Seniors want to remain in their homes as long as they can and live independent lives, and devices like fall detectors and fall alert systems help both seniors and their loved ones make that a reality. Fall detection devices can alert first-responders or caretakers when they’ve detected a fall and make for a quick response. Unfortunately, those fall devices have several faults and may not be as effective as we believe according to a Canadian research team.

The conclusion of their study is that further testing and calibration is needed on the devices, so they respond better to real world actions and stimuli. The study targets wearable fall detection like watches, or pendants. “There seems to be a knowledge gap between fall detection technology and the use of it,” said study co-author Lili Liu, a professor in the Faculty of Rehabilitation Medicine. The review was written be co-written by researchers from the University of Alberta, the University of Montreal, and the University of Rosario.

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Researchers noted that though the market is flooded with these devices, their levels of effectiveness varied and some of the products were unreliable. 85% of hospital visits by seniors in Canada result from a fall or fall-related injuries. 20% of serious falls result in death.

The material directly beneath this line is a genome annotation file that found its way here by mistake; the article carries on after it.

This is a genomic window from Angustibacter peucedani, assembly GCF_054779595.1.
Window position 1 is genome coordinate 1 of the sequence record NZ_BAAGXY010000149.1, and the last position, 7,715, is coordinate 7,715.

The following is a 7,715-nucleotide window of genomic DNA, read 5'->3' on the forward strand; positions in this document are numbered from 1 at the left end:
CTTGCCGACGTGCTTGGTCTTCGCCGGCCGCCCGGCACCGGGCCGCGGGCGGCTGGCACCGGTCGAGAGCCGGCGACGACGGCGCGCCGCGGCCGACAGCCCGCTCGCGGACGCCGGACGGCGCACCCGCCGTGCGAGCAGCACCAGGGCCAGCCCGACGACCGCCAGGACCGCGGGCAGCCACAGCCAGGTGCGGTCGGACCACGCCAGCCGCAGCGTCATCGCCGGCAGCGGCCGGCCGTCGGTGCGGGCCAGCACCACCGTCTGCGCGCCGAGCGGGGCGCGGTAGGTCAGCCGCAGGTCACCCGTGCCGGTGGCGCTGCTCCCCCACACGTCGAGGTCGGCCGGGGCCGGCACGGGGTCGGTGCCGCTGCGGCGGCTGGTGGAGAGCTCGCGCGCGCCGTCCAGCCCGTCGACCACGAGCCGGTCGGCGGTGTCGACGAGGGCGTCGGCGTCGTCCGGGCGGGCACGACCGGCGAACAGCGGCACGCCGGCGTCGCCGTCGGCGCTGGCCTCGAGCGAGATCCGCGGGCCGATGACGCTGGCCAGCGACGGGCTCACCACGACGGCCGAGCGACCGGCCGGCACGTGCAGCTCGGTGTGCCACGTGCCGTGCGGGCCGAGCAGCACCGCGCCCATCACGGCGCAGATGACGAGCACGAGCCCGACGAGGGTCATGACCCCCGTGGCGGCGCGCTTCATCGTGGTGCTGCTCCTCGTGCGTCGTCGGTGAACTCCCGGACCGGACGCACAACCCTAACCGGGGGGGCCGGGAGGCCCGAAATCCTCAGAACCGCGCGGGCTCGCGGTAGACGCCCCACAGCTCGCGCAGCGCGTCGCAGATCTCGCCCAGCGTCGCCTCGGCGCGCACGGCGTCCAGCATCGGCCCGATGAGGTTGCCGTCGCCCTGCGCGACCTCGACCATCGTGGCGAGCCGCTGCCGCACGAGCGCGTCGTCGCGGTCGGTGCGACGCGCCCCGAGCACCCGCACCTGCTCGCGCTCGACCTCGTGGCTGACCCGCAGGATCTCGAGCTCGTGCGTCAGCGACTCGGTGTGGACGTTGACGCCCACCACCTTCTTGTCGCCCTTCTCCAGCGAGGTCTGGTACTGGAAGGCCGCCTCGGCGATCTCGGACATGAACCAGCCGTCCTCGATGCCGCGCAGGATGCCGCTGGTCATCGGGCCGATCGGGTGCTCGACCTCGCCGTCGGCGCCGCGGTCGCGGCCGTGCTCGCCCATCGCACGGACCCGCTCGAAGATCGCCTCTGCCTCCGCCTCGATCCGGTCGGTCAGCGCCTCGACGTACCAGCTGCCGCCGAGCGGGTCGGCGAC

The team combed through 118 different peer-reviewed studies from across the world. While there was ample research on ten different types of fall detection devices, the research only went so far and was lacking in real-world simulation and testing. “Most of the studies didn’t describe whether the technologies were ready for use in the real world,” Liu added. Instead most of the devices were tested in lab environments by interns and lab students. The study also found that there were other gaps for fall detection devices in response to real-world customer feedback. The companies producing these devices simply weren’t modifying and re-testing.

There may also be psychological gaps as 80% of seniors surveyed stated they would be reluctant to push their alert device after a fall for fear of disturbing someone or not being able to properly activate it. From the study it’s easy to conclude that there some real gaps to fill in to allow for better and more effective use of these technologies.

“There are too many devices available in the market that are sitting on shelves collecting dust because they did not address the varying wants and needs of the consumer, and caregivers are often the ones who purchase these technologies to assist in their duties,” said PhD student Noelannah Neubauer.